Occupational therapy (OT) is a health and rehabilitation profession that helps people regain, develop, and build skills that focus on the occupations and tasks for people to live full, independent, and quality lives.
Occupations are everyday life activities and according to the OTPF-III (2014) fall into the main categories of:
- Activates of Daily Living (ADL's)
- Instrumental Activities of Daily Living (IADLS)
- Rest & Sleep
- Play & Leisure
- Social Participation
Our profession seeks to maximize a person's ability to achieve an individualized, self-determined balance of occupations throughout life, an important value in today's health care system.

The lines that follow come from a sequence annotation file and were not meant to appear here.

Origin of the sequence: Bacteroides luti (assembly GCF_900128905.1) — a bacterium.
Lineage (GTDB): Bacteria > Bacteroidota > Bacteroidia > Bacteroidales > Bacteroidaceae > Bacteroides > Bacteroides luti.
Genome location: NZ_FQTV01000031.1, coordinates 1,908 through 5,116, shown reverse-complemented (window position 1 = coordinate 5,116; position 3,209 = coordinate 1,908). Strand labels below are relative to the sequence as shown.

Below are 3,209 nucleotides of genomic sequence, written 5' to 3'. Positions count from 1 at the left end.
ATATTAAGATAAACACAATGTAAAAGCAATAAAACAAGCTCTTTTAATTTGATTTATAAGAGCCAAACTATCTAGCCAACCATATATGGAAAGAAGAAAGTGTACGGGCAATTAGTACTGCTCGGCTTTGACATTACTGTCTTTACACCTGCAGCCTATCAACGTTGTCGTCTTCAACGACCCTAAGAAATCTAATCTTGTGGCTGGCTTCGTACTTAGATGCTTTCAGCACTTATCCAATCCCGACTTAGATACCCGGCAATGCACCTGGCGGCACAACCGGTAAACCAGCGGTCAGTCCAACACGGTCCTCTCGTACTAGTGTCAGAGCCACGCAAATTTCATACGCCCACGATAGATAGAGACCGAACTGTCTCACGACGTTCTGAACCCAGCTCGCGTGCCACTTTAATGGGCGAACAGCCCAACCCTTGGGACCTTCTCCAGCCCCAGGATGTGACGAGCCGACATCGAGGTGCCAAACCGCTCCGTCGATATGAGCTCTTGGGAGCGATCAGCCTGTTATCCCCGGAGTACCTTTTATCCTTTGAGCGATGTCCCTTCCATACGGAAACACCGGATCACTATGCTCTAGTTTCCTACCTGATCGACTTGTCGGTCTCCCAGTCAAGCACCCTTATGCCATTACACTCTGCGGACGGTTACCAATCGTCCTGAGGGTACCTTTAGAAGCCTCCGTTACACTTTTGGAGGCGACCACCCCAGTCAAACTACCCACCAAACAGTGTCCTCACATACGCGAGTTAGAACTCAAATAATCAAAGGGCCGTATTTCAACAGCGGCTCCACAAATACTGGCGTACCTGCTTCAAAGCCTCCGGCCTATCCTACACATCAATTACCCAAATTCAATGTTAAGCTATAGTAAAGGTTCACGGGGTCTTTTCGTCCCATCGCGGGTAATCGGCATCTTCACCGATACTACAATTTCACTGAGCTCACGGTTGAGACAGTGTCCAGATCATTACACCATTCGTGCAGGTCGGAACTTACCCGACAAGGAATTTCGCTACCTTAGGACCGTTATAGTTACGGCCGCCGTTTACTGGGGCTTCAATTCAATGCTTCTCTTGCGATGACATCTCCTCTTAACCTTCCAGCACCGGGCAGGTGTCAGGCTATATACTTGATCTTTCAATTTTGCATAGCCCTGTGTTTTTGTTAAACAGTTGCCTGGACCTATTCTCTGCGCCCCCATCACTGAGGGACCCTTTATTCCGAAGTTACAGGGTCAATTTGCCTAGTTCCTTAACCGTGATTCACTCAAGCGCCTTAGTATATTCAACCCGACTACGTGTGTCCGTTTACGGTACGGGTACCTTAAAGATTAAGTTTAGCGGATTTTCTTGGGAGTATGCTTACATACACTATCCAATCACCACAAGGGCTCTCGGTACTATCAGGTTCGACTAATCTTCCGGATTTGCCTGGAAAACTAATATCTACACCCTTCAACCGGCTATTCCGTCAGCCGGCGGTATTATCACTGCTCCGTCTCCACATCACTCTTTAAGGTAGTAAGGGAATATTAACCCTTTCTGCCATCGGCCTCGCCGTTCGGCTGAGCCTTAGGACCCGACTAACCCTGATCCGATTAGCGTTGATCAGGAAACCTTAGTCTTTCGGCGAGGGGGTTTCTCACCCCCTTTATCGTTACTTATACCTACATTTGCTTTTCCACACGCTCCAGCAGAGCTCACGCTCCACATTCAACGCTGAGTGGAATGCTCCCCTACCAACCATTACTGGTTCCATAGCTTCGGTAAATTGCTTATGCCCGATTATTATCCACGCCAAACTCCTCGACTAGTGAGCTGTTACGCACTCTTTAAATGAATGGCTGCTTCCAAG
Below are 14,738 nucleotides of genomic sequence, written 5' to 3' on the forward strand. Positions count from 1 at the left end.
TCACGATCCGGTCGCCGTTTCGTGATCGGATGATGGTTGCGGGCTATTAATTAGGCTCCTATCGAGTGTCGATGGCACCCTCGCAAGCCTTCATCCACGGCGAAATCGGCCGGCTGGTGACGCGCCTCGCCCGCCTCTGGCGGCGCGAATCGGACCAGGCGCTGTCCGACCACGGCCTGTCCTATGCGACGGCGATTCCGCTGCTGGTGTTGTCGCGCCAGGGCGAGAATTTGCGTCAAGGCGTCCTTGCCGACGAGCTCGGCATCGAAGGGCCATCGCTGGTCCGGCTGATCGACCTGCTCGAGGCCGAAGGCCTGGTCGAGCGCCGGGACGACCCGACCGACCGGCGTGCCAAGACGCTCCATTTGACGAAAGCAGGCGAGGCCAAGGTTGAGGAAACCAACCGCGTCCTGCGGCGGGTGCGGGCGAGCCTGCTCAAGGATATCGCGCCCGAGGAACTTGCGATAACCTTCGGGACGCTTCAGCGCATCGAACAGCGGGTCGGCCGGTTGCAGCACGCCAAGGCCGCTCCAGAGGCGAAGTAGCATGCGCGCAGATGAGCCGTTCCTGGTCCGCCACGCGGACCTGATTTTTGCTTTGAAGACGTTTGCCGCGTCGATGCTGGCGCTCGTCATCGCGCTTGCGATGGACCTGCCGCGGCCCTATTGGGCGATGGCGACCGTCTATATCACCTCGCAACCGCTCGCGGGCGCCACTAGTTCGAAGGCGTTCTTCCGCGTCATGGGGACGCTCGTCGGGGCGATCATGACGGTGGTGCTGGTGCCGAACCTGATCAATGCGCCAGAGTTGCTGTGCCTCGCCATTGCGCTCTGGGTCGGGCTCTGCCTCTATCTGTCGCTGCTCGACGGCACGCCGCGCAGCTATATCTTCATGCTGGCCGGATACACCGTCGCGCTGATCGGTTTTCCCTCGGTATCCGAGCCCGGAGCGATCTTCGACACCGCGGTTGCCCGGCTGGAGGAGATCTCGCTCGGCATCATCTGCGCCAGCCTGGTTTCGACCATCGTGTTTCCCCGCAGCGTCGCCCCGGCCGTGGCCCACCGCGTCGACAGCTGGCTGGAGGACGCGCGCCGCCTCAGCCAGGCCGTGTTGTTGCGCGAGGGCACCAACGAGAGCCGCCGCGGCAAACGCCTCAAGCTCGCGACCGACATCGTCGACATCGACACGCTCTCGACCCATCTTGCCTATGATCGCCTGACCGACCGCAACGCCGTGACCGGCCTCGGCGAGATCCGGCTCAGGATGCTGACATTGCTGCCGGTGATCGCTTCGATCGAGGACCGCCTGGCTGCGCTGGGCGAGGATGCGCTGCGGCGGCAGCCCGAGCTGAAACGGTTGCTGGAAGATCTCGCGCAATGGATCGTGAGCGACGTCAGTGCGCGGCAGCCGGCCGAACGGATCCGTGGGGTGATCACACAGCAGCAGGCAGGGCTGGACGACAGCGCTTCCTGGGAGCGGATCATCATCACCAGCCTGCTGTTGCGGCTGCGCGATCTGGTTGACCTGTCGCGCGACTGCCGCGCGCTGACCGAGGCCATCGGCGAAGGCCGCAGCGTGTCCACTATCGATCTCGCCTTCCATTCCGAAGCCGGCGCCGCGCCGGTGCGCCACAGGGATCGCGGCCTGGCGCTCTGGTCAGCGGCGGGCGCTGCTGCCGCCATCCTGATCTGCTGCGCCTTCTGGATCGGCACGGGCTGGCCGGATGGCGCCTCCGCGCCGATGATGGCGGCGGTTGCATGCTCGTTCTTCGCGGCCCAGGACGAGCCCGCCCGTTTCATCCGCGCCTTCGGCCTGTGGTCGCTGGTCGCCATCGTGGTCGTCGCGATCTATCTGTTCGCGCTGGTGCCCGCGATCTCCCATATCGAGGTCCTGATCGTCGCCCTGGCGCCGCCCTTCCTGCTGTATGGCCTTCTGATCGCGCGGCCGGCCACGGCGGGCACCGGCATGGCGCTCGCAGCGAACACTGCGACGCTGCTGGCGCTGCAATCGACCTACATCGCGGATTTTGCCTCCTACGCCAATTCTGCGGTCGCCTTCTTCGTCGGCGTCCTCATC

Treating the Whole Person
Occupational performance is developed and enhanced by treating the "whole person" and attending to physical, psychological, emotional, social and cultural issues, as influenced by the environment.
Occupational therapy is provided in many settings: acute care, industrial rehabilitation, physical rehabilitation, mental health, long-term care, case management, consultation, school systems, early intervention, community service, education, disease prevention and health promotion.
Improving the Quality of Life
Occupational therapy practice is tied to these important concepts:
- quality of life
- productive function
- independent living
- full access
- social-political integration
- multiculturalism, and
- balanced lifestyles
Professional Leaders And Community Advocates
Graduates of this program must be able to evaluate emerging information, anticipate new practice opportunities, develop new knowledge, participate in research, guide professional decisions, and cooperate effectively with a variety of groups.